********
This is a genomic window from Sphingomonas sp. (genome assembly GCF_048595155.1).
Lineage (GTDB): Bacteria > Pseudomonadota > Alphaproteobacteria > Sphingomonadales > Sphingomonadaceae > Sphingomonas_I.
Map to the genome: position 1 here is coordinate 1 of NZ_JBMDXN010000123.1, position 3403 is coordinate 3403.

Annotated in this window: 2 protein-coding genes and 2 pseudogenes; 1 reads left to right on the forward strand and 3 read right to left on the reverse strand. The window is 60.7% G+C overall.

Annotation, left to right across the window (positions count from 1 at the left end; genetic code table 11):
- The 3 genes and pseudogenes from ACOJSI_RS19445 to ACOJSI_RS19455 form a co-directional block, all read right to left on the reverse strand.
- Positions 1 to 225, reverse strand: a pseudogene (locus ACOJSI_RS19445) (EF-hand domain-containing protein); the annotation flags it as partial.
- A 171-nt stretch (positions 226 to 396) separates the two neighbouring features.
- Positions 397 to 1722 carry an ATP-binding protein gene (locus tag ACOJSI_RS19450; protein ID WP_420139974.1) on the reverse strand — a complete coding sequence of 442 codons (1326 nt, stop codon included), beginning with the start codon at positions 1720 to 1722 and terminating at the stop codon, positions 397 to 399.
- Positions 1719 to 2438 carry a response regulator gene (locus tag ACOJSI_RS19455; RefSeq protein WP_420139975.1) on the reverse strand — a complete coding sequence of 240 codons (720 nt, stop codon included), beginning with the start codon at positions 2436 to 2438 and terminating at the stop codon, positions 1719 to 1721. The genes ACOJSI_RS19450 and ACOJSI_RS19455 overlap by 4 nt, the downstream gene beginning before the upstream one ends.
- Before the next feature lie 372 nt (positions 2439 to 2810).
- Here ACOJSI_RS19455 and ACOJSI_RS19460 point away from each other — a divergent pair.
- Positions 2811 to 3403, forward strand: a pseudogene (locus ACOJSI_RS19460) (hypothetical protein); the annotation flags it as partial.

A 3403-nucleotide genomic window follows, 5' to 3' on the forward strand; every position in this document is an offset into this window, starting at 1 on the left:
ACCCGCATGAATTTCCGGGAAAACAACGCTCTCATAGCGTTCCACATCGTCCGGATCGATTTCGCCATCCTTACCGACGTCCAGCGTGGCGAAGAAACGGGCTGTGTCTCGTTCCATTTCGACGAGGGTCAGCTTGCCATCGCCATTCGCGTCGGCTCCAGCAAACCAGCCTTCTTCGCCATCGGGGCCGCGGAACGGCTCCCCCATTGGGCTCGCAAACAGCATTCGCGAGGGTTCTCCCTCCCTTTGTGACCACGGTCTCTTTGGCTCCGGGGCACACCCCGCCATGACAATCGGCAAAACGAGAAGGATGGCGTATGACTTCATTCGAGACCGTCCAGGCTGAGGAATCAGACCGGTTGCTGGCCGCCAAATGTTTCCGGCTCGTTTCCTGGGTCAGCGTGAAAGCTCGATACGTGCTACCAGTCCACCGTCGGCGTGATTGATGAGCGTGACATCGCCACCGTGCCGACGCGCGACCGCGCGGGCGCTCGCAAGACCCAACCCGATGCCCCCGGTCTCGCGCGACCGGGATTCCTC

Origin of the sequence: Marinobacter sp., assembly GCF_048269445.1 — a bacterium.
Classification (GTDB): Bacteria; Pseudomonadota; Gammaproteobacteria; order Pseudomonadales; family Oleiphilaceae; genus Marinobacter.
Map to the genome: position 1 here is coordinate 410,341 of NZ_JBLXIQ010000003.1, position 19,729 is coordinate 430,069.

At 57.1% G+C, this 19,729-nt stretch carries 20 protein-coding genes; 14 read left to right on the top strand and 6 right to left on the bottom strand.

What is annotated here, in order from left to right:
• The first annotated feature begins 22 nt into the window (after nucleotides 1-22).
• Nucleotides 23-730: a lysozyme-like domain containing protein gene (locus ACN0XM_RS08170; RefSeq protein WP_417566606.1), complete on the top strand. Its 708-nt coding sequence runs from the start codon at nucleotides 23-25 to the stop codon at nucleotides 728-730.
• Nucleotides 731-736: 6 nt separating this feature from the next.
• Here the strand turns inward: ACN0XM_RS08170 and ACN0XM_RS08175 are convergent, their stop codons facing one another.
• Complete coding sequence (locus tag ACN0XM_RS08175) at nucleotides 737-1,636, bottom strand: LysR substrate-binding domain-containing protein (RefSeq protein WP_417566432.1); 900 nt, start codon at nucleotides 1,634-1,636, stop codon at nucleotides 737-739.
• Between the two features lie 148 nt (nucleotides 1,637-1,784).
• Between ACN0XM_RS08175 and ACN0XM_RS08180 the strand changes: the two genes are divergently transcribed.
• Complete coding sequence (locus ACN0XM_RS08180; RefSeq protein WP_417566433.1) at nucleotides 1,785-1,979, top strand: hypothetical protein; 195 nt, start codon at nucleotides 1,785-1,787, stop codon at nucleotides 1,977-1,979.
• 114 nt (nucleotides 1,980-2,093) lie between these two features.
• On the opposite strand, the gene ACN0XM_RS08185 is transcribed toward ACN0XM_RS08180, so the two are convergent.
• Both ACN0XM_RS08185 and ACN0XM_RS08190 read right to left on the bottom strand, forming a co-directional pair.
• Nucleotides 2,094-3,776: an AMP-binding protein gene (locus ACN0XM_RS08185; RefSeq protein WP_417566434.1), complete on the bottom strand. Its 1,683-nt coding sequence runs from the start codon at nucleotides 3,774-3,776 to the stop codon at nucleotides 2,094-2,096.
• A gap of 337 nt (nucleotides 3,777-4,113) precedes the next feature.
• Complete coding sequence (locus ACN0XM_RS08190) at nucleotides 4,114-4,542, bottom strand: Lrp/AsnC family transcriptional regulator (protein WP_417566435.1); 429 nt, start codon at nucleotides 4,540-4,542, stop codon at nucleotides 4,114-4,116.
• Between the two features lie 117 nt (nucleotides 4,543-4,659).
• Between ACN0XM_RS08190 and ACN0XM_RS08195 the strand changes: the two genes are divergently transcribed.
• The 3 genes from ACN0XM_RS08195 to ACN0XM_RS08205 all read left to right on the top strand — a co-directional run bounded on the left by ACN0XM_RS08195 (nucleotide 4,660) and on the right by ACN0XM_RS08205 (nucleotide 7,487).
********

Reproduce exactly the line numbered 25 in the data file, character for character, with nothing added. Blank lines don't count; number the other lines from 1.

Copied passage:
• Complete coding sequence (locus tag ACN0XM_RS08175) at nucleotides 737-1,636, bottom strand: LysR substrate-binding domain-containing protein (RefSeq protein WP_417566432.1); 900 nt, start codon at nucleotides 1,634-1,636, stop codon at nucleotides 737-739.